CHICAGO -- The executive director of the Chicago area's Metra commuter rail service died of an apparent suicide Friday when he stepped into the path of one of his agency's trains a week after an investigation began into claims he received an unapproved $56,000 bonus, authorities said.
A train engineer put on the emergency brakes when he saw Phil Pagano on the tracks about 50 miles northwest of Chicago but was unable to stop, McHenry County Sheriff Keith Nygren said. Pagano died instantly, he said.
"He stood on the tracks and he faced the train as the train was coming toward him," Nygren said.
Pagano's death Friday morning came just hours before the Metra board of directors was scheduled to have an emergency meeting to discuss the investigation. Metra later canceled the meeting.
Two written notes were found, one in Pagano's pocket and one at his home, Nygren said.
"They're the type of note that would lead us to believe that this was an intentional act on the part of the deceased," Nygren said. "We have no reason to believe there's anything criminal involved in this."
Metra, a commuter train system that serves Chicago and its suburbs, announced on April 30 that the 60-year-old Pagano was under investigation and that he had been placed on paid administrative leave from his $269,000-a-year job. Metra had hired an attorney to investigate allegations that the Metra executive director of 20 years had received an unauthorized $56,000 bonus. No further details were immediately available.
Meanwhile, U.S. Sen. Dick Durbin said Friday that he had asked the inspector general at the Department of Transportation to investigate what happened to federal funds that were sent to Metra and make sure they were spent properly.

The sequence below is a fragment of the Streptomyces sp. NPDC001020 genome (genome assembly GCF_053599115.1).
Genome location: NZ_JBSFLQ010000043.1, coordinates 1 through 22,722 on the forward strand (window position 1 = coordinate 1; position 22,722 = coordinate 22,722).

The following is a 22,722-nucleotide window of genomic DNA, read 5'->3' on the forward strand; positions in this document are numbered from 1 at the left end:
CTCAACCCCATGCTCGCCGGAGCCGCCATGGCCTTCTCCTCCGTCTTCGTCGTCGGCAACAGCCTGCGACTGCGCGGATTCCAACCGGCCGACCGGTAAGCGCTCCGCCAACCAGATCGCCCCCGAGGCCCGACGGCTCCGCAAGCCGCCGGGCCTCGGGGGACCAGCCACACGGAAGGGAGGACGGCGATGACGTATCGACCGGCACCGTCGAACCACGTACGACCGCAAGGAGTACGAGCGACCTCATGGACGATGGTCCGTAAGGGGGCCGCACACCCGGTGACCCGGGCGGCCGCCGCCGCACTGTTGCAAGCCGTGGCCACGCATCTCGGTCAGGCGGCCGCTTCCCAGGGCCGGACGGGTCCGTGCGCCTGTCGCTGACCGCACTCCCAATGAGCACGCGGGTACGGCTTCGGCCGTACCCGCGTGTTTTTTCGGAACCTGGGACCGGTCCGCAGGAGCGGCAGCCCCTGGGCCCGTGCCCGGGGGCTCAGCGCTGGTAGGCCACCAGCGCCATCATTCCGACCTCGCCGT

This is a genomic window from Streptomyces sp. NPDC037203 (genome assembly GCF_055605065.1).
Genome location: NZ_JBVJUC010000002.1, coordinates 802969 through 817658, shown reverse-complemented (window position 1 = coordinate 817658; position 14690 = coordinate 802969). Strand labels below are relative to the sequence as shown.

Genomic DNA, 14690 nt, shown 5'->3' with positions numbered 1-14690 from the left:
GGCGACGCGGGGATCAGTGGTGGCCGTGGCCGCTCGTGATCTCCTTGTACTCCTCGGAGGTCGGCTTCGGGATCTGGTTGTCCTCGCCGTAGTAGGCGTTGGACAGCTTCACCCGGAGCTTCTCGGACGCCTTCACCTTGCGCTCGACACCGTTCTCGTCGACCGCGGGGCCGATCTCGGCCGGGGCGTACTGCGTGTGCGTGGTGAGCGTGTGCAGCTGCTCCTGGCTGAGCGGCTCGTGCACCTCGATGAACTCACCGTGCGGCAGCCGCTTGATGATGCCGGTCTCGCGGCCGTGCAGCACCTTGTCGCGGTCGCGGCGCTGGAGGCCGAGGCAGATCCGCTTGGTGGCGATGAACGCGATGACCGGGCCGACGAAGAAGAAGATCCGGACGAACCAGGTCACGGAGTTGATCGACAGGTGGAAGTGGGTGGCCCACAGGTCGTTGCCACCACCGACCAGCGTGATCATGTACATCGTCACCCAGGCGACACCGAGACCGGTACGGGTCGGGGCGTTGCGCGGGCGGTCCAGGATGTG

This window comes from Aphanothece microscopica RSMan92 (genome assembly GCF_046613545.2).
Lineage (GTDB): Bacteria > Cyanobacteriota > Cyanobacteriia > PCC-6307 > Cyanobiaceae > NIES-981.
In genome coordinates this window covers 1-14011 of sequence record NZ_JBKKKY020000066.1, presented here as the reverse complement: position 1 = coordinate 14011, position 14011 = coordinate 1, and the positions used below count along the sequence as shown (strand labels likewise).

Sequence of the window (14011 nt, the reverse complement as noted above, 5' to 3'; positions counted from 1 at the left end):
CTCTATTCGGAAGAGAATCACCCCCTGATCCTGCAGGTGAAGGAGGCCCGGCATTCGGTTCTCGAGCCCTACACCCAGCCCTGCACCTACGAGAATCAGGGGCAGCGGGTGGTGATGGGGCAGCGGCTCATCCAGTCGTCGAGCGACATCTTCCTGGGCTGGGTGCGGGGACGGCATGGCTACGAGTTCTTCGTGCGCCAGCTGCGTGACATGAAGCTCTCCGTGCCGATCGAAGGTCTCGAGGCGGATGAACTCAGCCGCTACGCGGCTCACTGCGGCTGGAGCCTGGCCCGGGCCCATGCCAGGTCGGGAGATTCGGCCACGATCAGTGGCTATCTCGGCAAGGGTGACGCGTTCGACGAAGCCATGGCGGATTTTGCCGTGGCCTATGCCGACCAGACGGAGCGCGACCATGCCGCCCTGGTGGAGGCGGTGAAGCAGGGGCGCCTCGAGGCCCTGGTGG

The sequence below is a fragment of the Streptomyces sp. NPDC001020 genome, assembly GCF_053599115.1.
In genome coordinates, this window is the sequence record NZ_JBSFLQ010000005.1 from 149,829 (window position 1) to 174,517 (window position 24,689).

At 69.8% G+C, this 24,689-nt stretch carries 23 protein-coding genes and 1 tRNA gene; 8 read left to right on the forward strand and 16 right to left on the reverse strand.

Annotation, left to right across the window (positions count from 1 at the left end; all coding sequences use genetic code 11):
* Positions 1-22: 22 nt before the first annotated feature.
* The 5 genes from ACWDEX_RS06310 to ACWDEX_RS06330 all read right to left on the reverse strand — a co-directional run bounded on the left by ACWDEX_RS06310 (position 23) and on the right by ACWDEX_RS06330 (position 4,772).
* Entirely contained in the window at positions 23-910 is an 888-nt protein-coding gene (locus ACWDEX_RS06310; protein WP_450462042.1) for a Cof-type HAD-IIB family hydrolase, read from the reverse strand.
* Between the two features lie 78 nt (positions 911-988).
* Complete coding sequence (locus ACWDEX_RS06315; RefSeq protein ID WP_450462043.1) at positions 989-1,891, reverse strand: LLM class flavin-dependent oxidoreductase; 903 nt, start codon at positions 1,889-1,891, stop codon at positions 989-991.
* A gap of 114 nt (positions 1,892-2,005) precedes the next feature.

"It's certainly something the taxpayers would expect and the 300,000 people who use Metra everyday want more federal dollars coming in, so we wanted to make sure that we'd done everything we were supposed to do with those dollars," Durbin said. No other details were immediately available.
Pagano's attorney George Jackson III said Friday that he had no comment. Phone messages and e-mails left with Metra officials seeking comment about the investigations were not returned.
"Phil served this agency with distinction for many years," Metra said in a statement. "We shall remember the good work he achieved with our board of directors and the men and women of Metra. He was dedicated to our passengers and he always considered the men and women of Metra his family.
"There is a tremendous sense of loss within the agency."
Stephen Schlickman, the executive director of the Regional Transportation Authority, which oversees transit systems in Chicago and the suburbs, also expressed "deep regret" at Pagano's death.
"We express condolences to Phil's family and to the Metra Board and staff as we all grieve at this difficult time," Schlickman said. "Phil's leadership during his 26 years at Metra has distinguished Metra as an exemplary commuter rail service."
The McHenry County Coroner Marlene Lantz said an autopsy was tentatively scheduled for Saturday. Pagano's wife and daughter were notified earlier Friday, the sheriff said.
Police said none of the 24 passengers and three employees aboard the Metra train were injured.